There is a bit of going back to the future to speak to the store’s performance. Recall the halcyon days of Borders and B&N. What allowed those category killers to disrupt? In-store shopping experience, available inventory and price. Some remain community gathering locations. Now add to that the Big Data of multiple channels of engagement.

Amazon invented/owns “long tail” supply chain, so inventory aging is covered. What is Macy’s calling stores, DCs? And Bezos needs to sort out how to sell “devices aka IoT.”

So this store, like all stores, is a laboratory. A place to learn and get smart on running a store.

Welcome Amazon. Or as we like to say, “retail ain’t for sissies!”

Peter Charness
BrainTrust

About as well as any other physical book store. Browse the books, scan and download to your reader app. I was actually expecting Amazon to open eclectic assortment bargain basement stores to support the reverse logistics of returns. Get the product available for sale as quickly as possible.

Shep Hyken
BrainTrust

This is interesting. I heard it might happened and often speculated why. There is a place for brick-and-mortar bookstores. With the data that Amazon has on what’s selling and what’s not, they should become the case study for inventory management. That could translate to success.

This is an effort that has minimal downside for Amazon. A minor investment to test the concept. It will be interesting to see how this works.

Scott Hooten
Guest
Scott Hooten
1 year 7 months ago

Amazon has a great brand and the physical store is a great way to expand on that great brand of amazing service. I’m sure that the other motivation is to get customers to interact with Amazon devices and build a better brand around those. Online reviews have not been kind to most Amazon hardware, so this is a way to combat that.

I foresee an Apple Store-like rollout in the years ahead.

Naomi K. Shapiro
Guest
Naomi K. Shapiro
1 year 7 months ago

It ain’t about the books, it’s about being “a showcase for Amazon devices — including Kindle, Echo, Fire TV and Fire Tablet.” Like Apple Stores, what better way to bring in customers and potential customers to play with and put hands on the devices, buy them … and then order the books!

gordon arnold
Guest

I can easily see a chain of stores for Amazon’s retail expansion. They may evolve or transcend to something other than books, but they will nevertheless continue to exist. The last several years have seen Amazon’s growth decline to single digit levels. This is largely due to the relentless pursuit of e-commerce expansion from both new ventures and the strongest of the B&M retailers. While the e-commerce business is cheap to own, it has severe limits in what it can do for the consumer. This coupled with Amazon’s inability to stay fresh for the expanding e-commerce crowd is making a B&M move more and more necessary. The fact that they are turning to books is a clear demonstration of just how little they know about B&M retail. Not a good sign for the long-term investor when added to the recent disappointments they own.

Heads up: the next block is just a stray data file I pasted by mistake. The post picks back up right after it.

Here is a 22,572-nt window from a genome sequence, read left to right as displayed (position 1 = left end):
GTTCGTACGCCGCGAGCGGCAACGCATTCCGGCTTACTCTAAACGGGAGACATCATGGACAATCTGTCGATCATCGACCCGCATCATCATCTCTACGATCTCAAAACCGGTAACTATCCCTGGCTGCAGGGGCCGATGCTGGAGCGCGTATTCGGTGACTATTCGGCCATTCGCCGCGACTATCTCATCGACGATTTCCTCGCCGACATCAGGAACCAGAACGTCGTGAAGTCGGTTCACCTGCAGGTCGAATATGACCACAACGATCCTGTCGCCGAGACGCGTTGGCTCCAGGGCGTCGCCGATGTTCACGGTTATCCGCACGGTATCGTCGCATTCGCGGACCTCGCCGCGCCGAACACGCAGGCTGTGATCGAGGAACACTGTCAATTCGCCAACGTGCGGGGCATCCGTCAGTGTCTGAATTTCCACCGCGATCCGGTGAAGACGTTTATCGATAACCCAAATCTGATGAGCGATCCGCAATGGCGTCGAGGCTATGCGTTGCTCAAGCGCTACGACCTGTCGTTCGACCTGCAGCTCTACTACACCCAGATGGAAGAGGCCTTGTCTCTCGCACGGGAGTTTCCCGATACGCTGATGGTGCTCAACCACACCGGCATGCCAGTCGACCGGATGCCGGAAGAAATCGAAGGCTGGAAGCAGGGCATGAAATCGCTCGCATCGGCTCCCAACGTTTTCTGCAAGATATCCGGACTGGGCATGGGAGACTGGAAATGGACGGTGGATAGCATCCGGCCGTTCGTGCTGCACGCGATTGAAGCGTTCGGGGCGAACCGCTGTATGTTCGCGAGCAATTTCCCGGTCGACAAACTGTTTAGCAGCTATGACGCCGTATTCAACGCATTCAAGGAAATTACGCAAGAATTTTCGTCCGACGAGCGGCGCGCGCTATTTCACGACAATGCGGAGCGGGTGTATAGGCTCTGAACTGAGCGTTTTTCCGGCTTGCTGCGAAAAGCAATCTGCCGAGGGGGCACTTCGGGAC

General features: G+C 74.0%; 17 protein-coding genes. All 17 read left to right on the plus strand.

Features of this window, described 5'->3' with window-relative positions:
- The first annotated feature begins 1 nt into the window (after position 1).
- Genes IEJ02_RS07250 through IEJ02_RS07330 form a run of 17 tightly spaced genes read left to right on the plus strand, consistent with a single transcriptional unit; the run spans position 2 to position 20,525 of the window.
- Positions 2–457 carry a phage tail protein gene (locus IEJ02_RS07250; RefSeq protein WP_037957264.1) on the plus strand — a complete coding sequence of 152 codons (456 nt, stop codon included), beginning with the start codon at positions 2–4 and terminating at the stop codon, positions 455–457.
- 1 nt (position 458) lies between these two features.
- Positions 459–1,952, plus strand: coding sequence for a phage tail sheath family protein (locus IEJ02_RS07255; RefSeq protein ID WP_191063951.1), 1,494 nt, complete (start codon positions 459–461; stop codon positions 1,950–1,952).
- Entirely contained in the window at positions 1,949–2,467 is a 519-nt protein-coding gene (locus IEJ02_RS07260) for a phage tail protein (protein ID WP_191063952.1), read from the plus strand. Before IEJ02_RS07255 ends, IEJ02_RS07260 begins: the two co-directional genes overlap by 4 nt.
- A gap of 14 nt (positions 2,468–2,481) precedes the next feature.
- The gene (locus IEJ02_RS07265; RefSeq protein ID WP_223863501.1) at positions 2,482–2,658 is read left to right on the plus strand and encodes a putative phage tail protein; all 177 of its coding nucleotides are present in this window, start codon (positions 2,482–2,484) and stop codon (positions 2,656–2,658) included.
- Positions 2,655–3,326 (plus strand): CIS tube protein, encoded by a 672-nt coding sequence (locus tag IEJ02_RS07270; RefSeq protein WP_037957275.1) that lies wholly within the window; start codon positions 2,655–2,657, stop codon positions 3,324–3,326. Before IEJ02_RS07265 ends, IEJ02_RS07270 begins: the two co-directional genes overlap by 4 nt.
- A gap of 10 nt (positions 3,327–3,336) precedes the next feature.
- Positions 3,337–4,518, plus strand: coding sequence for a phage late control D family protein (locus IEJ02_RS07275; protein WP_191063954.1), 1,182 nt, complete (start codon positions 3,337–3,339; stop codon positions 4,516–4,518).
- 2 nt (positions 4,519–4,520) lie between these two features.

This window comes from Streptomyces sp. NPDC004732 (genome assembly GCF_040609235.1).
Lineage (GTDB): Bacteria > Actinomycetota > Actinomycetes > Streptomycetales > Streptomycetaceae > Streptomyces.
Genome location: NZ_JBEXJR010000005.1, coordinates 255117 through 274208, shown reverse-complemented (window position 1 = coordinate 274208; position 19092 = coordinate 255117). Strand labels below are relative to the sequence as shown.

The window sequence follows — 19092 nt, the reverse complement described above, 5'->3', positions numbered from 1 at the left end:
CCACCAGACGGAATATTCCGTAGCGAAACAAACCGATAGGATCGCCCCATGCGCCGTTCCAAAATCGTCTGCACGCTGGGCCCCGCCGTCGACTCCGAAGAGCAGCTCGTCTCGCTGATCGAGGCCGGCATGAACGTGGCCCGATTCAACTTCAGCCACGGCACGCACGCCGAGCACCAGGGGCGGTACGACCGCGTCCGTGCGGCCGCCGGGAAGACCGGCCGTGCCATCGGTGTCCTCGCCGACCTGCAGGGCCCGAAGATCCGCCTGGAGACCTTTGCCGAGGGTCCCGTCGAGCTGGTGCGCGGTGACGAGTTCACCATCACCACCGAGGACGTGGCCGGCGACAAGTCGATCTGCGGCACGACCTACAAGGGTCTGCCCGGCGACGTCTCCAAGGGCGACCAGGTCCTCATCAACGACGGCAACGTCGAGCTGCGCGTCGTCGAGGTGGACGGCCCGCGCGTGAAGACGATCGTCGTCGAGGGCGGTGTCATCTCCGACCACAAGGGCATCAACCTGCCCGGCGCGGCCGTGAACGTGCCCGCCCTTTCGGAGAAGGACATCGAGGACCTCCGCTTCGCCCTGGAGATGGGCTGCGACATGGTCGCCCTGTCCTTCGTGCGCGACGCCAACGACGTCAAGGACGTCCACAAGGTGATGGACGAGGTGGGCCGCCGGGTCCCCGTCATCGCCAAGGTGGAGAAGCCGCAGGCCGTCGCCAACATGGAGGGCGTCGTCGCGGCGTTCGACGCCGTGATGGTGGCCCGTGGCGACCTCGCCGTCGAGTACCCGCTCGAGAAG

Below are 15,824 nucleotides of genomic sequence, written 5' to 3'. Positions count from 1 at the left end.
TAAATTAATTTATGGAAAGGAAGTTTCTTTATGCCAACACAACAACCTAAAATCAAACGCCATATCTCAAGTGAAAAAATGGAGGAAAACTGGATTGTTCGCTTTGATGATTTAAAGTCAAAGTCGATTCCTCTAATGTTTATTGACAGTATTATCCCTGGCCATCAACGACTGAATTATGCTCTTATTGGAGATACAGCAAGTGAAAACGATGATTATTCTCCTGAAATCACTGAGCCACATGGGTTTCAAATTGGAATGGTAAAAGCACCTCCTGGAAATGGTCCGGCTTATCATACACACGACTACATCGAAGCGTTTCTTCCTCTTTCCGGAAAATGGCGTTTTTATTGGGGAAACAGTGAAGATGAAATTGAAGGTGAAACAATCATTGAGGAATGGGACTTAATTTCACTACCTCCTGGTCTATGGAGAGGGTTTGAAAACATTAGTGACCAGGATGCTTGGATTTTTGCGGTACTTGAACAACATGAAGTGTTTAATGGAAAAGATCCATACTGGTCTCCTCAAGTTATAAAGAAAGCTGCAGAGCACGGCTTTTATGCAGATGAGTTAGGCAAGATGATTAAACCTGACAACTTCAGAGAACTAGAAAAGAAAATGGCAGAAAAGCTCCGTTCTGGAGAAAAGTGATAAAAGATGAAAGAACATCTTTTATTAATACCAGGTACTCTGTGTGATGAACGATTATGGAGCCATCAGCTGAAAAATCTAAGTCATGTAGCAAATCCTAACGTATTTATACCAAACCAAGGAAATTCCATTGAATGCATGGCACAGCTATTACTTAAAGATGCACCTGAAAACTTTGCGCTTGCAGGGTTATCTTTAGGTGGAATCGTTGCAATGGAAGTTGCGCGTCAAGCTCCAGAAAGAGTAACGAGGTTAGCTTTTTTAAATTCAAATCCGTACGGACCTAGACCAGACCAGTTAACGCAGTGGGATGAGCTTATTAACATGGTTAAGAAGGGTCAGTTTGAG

Li McClelland
Guest
Li McClelland
1 year 7 months ago

Amazon’s online book sales succeeded from the very start because they could offer broader selection and better prices than any bookstore on the planet. Now with their brick and mortar establishment they will enter the fray that other bookstores have been encountering for decades: High property rental/lease costs in good locations, significant security and property maintenance costs, and front-line employee costs for sales and stocking. How can this possibly work?

This is nothing like an Apple store where hands-on playing with the product by customers is important if not essential, and where the profit is huge on each individual tech item sold.

Matt Schmitt
BrainTrust

Why a physical store? Because customers like them. Why enter a market that they helped destroy? Because the traditional physical bookstore brands had trouble with logistics, pricing pressure, and margin controls. Amazon believes they have these things figured out. So give the people what they want. Digital and physical. They’re now a complete retail brand.

Craig Sundstrom
Guest

“To get to the other side.” Oh, sorry: answer to another question about seemingly meaningless activity. But of course this isn’t meaningless; it’s done for the same reason as many — most — of Amazon’s innovations, a “throw-it-to-the-wall-and-see-what-sticks” philosophy, which, if nothing else, will generate publicity. And it works … the publicity part, that is.

As for a chain, we might see a few more, until people stop writing stories about them, and HQ moves onto the next 9-day wonder.

Lee Kent
BrainTrust

While I totally see Amazon having a Brick and mortar presence, a book store? Not so much.

What I do trust is that Amazon will experiment with the concept and learn from their mistakes. With that in mind, I see this store likely turning into something else entirely.

But that’s just my 2 cents.

James Tenser
BrainTrust

We Amazon-trackers have been expecting this for years, haven’t we? A physical book store may augment its larger strategy, but it does not change it.